I discovered Neil Peart and Rush when I was in high school, back in the beginning of the 80s. He was doing everything that I always dreamt of becoming as a drummer. He was just a master of what he did. He played this mammoth drum kit and was the master of the odd time signatures.
At the time, there were no other progressive drummers raising the bar to the level he did. I’d never seen or heard another drummer like him. He had the same kind of impact on the drum community that somebody like Jimi Hendrix or Eddie Van Halen had on the guitar community. I just became obsessed with him and everything about him.
That was around the Permanent Waves/Moving Pictures LP timeframe. Once I got hooked, I worked my way backwards and became completely obsessed with all those albums.
What did he do? Neil played his instrument like he was playing a symphony or conducting a classical piece. He was so nuanced and creative. No drummer was playing like that. There are nuances in every fill, every groove. Drummers around the world studied that.
When they were inducted into the Rock & Roll Hall of Fame in 2013, it was totally appropriate that he opened the trio’s acceptance speech. The musician and author, who passed away at the age of 67 on January 7 after a private, three-and-a-half-year struggle with brain cancer, famously shied away from the spotlight and rarely gave interviews.
However, the Ontario native was a quiet leader who shaped Rush’s voice, writing the bulk of the band’s lyrics and maintaining a steely, rock-solid presence behind the drumkit.
Peart didn’t play on the studio version of “Working Man,” but joined Rush that same year, replacing original drummer John Rutsey. He became known for his philosophical musings on road life and restless souls; sharp critiques of power and greed; fantasy-tinged vignettes; and incisive political and social commentary, cloaked in metaphor, earning him the nickname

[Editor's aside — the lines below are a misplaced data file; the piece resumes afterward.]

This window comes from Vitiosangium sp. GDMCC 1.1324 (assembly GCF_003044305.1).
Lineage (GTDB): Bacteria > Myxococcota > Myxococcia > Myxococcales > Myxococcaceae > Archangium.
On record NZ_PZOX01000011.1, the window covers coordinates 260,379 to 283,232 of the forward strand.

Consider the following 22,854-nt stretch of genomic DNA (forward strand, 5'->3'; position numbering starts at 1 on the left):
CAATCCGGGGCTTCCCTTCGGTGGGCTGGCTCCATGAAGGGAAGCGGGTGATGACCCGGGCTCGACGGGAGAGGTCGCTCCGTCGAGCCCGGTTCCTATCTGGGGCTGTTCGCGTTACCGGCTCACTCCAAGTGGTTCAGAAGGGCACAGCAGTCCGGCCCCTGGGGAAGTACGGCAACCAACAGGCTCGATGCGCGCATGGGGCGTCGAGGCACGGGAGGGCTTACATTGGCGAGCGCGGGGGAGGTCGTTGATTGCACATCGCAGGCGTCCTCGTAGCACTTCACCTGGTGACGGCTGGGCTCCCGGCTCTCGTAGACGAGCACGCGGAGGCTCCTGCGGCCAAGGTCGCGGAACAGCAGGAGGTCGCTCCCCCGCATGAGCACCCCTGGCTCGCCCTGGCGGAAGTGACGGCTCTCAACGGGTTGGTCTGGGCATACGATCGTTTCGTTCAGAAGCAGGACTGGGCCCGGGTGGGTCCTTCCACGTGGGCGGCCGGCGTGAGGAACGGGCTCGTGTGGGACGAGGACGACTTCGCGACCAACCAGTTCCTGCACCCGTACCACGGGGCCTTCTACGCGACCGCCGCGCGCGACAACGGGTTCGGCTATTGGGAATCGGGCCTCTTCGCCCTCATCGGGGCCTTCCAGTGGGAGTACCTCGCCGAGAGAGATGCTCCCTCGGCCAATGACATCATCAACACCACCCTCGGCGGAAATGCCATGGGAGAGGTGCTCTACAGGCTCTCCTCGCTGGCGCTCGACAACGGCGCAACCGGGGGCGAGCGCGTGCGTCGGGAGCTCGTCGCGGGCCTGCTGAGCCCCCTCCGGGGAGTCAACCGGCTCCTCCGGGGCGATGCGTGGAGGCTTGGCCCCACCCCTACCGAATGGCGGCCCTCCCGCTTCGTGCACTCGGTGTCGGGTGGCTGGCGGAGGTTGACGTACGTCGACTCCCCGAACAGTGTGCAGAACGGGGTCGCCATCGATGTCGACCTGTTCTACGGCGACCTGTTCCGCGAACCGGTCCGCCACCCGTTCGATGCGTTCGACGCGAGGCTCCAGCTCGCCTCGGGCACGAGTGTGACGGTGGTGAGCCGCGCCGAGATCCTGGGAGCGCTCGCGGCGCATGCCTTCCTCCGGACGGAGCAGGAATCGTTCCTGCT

Peart’s refinement on the drums earned him the nickname “The Professor.”
It was well-deserved: he possessed knowledge about a variety of topics, owing to his extensive global travels. During Rush tours, he was known for taking off on bicycle rides and would hop on his motorcycle to travel between gigs. He had a voracious curiosity about the world around him.
Peart found musical, and personal, brotherhood with bassist/vocalist Geddy Lee and guitarist Alex Lifeson. The trio’s bond came alive during performances, which were immersive musical marathons. Shows featured an extended Peart drum solo, performed with precision and creative freedom. But while highly technical, Peart’s playing was always joyous. His lyrics were constructive, not destructive.
Neil Peart’s drum solo on Rush’s R40 tour took the drummer an entire career to construct. In 2015 he wrote for Classic Rock and explained the process
“At the final show on Rush’s R40 tour at the LA Forum, Queens of the Stone Age drummer Jon Theodore was so moved by Neil Peart’s playing that he was moved to comment: “The solo was so impressionistic. Stripped down to just Neil and the drums. No vids or sequences. I never saw that much flow and colour and instinct set free in him before. Just f****** beautiful.” The comment got back to Peart, and here’s his response.
Let me just say right off, “Thank you Jon, more than you know.”
I can only try to express how much it means to hear that somebody got it – what I was trying to achieve with that solo. A lifetime of achievement, really.
Yet as I developed that solo through months of rehearsals and even into the tour, I was a little perplexed that I never received any feedback, from band-mates or crew members.